Let $X \subset \mathbb{R}^{n}$ be compact and convex. Moreover, let $f:X \rightarrow \mathbb{R}$ be a differentiable map with $\sup_{x \in X} \|\nabla f(x)\| = K < \infty$, where $\|\cdot\|$ denotes the Euclidean norm and $\nabla f$ the gradient.

Both in this question and in this webpage it is said that the best (minimal) Lipschitz constant of $f$ is $K$. If this is a basic result in real analysis, could someone please point me to a reference?


closed as off-topic by Nik Weaver, Piotr Hajlasz, abx, Alexandre Eremenko, Jan-Christoph Schlage-Puchta Jan 13 at 11:47

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  • $\begingroup$ Undoubtedly this is in Geometric Measure Theory by Federer. But I think this question belongs on math.stackexchange. $\endgroup$ – Nik Weaver Jan 11 at 14:49
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    $\begingroup$ It may be hard to find the proof in a textbook, but you can prove it yourself by taking a point $x$ with $\|\nabla f(x) \|\geq K-\varepsilon$ and finding a $y$ with $|f(y)-f(x)| \geq (K-2\varepsilon)|y-x|$ using the definition of differentiability at $x$. $\endgroup$ – Stanley Snelson Jan 11 at 15:00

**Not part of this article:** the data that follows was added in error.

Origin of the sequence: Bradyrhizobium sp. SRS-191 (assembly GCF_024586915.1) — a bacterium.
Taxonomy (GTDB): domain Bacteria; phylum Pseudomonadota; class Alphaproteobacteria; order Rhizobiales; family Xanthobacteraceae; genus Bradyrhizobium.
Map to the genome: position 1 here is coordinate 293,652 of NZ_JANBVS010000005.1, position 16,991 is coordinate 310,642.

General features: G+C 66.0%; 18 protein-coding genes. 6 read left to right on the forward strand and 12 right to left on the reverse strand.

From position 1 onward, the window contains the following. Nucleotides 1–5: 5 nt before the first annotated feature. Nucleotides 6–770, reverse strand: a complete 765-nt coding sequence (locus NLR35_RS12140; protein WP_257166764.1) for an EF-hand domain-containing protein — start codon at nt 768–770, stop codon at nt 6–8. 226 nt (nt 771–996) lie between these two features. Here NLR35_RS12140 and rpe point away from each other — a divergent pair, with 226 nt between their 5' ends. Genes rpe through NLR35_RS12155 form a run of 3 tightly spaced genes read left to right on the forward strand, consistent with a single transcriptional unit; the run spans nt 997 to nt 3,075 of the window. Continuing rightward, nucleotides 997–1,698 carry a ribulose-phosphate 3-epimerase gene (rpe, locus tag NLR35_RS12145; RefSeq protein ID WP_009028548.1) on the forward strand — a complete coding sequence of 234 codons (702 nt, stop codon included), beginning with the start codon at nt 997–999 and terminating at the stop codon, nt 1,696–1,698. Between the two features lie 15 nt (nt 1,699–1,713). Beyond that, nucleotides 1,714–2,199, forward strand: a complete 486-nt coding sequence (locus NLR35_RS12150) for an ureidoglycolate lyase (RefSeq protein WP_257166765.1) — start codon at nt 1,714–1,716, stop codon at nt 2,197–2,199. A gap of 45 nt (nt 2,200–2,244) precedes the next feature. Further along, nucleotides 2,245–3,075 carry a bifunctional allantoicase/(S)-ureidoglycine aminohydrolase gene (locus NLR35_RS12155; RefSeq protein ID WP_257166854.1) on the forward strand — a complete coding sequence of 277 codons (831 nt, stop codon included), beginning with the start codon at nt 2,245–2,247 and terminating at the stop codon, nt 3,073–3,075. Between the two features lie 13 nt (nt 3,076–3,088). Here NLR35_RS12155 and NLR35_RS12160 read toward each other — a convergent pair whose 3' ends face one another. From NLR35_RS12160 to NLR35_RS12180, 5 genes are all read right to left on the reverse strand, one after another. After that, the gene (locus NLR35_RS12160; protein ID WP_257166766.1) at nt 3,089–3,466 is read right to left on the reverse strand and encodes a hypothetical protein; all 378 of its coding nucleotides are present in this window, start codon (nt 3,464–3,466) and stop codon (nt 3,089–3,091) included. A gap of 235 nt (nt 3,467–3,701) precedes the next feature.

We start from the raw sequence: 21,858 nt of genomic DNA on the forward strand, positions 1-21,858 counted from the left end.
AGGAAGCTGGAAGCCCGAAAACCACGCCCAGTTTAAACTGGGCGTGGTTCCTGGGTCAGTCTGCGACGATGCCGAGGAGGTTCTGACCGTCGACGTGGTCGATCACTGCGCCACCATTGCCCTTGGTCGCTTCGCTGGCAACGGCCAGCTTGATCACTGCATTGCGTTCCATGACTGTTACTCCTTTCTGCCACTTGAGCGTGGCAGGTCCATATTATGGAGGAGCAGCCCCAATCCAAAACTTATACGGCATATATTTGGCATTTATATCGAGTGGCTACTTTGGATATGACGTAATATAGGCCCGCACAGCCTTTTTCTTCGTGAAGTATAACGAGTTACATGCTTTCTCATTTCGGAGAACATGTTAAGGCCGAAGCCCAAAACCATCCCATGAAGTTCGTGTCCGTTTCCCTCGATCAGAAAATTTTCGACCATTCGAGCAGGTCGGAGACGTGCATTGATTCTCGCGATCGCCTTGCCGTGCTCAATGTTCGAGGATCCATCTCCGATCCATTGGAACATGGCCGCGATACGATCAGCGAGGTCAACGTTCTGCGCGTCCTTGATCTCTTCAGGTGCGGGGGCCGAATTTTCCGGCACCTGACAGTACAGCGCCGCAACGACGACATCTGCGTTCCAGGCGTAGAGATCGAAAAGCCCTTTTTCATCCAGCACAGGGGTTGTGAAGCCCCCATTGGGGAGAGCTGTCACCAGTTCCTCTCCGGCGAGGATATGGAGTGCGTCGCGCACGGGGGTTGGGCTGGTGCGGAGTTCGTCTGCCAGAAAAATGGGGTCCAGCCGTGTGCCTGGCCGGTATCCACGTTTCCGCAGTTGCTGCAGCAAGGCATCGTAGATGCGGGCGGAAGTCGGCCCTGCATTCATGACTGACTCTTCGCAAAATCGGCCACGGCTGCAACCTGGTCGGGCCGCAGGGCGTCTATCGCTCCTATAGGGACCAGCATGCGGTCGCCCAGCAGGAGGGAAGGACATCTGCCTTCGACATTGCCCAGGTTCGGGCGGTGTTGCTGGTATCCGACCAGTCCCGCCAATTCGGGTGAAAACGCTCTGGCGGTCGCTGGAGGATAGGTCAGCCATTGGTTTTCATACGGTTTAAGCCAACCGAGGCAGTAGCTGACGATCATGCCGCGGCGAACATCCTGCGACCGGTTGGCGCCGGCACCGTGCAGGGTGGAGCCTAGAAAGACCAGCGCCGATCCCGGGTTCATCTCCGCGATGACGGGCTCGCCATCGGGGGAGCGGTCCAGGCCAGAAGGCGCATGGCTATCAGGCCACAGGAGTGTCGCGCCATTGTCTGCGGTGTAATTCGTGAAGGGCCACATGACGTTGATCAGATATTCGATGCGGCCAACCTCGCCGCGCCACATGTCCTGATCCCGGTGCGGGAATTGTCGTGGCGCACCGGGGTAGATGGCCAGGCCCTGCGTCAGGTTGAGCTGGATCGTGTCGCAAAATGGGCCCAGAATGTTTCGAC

• $\begingroup$ @StanleySnelson: you have to check the reverse inequality too, which is where convexity comes in: any two points are joined by a line segment and you can apply the one-dimensional mean value theorem. $\endgroup$ – Nik Weaver Jan 11 at 15:54
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    $\begingroup$ You know what, come to think of it, there's a proof of this in a book I just wrote ... $\endgroup$ – Nik Weaver Jan 11 at 15:59

This is essentially Corollary 1.42 in my book Lipschitz Algebras (second edition).


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